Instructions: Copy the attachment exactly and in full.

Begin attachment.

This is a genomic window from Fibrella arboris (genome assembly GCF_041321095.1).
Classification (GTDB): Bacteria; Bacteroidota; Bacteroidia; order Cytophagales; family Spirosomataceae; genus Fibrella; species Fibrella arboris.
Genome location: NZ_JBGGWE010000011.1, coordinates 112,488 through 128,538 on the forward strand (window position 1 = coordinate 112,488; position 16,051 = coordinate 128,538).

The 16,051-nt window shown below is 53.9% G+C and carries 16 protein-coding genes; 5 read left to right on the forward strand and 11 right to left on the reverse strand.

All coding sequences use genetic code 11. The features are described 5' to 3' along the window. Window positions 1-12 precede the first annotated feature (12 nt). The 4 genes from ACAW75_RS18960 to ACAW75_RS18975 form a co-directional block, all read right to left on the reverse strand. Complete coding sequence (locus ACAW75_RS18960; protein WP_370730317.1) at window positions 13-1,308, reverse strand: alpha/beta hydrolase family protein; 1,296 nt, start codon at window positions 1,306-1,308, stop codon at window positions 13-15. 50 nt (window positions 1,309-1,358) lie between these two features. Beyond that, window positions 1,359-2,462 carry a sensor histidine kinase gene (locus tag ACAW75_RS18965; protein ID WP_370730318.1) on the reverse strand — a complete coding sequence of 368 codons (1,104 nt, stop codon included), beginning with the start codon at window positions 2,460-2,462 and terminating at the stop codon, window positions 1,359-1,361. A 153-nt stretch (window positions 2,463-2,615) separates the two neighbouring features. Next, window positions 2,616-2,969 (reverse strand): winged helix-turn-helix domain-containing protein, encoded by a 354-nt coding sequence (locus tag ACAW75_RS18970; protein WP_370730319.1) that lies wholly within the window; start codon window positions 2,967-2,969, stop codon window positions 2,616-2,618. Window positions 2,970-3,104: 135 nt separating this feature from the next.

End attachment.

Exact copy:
This is a genomic window from Fibrella arboris (genome assembly GCF_041321095.1).
Classification (GTDB): Bacteria; Bacteroidota; Bacteroidia; order Cytophagales; family Spirosomataceae; genus Fibrella; species Fibrella arboris.
Genome location: NZ_JBGGWE010000011.1, coordinates 112,488 through 128,538 on the forward strand (window position 1 = coordinate 112,488; position 16,051 = coordinate 128,538).

The 16,051-nt window shown below is 53.9% G+C and carries 16 protein-coding genes; 5 read left to right on the forward strand and 11 right to left on the reverse strand.

All coding sequences use genetic code 11. The features are described 5' to 3' along the window. Window positions 1-12 precede the first annotated feature (12 nt). The 4 genes from ACAW75_RS18960 to ACAW75_RS18975 form a co-directional block, all read right to left on the reverse strand. Complete coding sequence (locus ACAW75_RS18960; protein WP_370730317.1) at window positions 13-1,308, reverse strand: alpha/beta hydrolase family protein; 1,296 nt, start codon at window positions 1,306-1,308, stop codon at window positions 13-15. 50 nt (window positions 1,309-1,358) lie between these two features. Beyond that, window positions 1,359-2,462 carry a sensor histidine kinase gene (locus tag ACAW75_RS18965; protein ID WP_370730318.1) on the reverse strand — a complete coding sequence of 368 codons (1,104 nt, stop codon included), beginning with the start codon at window positions 2,460-2,462 and terminating at the stop codon, window positions 1,359-1,361. A 153-nt stretch (window positions 2,463-2,615) separates the two neighbouring features. Next, window positions 2,616-2,969 (reverse strand): winged helix-turn-helix domain-containing protein, encoded by a 354-nt coding sequence (locus tag ACAW75_RS18970; protein WP_370730319.1) that lies wholly within the window; start codon window positions 2,967-2,969, stop codon window positions 2,616-2,618. Window positions 2,970-3,104: 135 nt separating this feature from the next.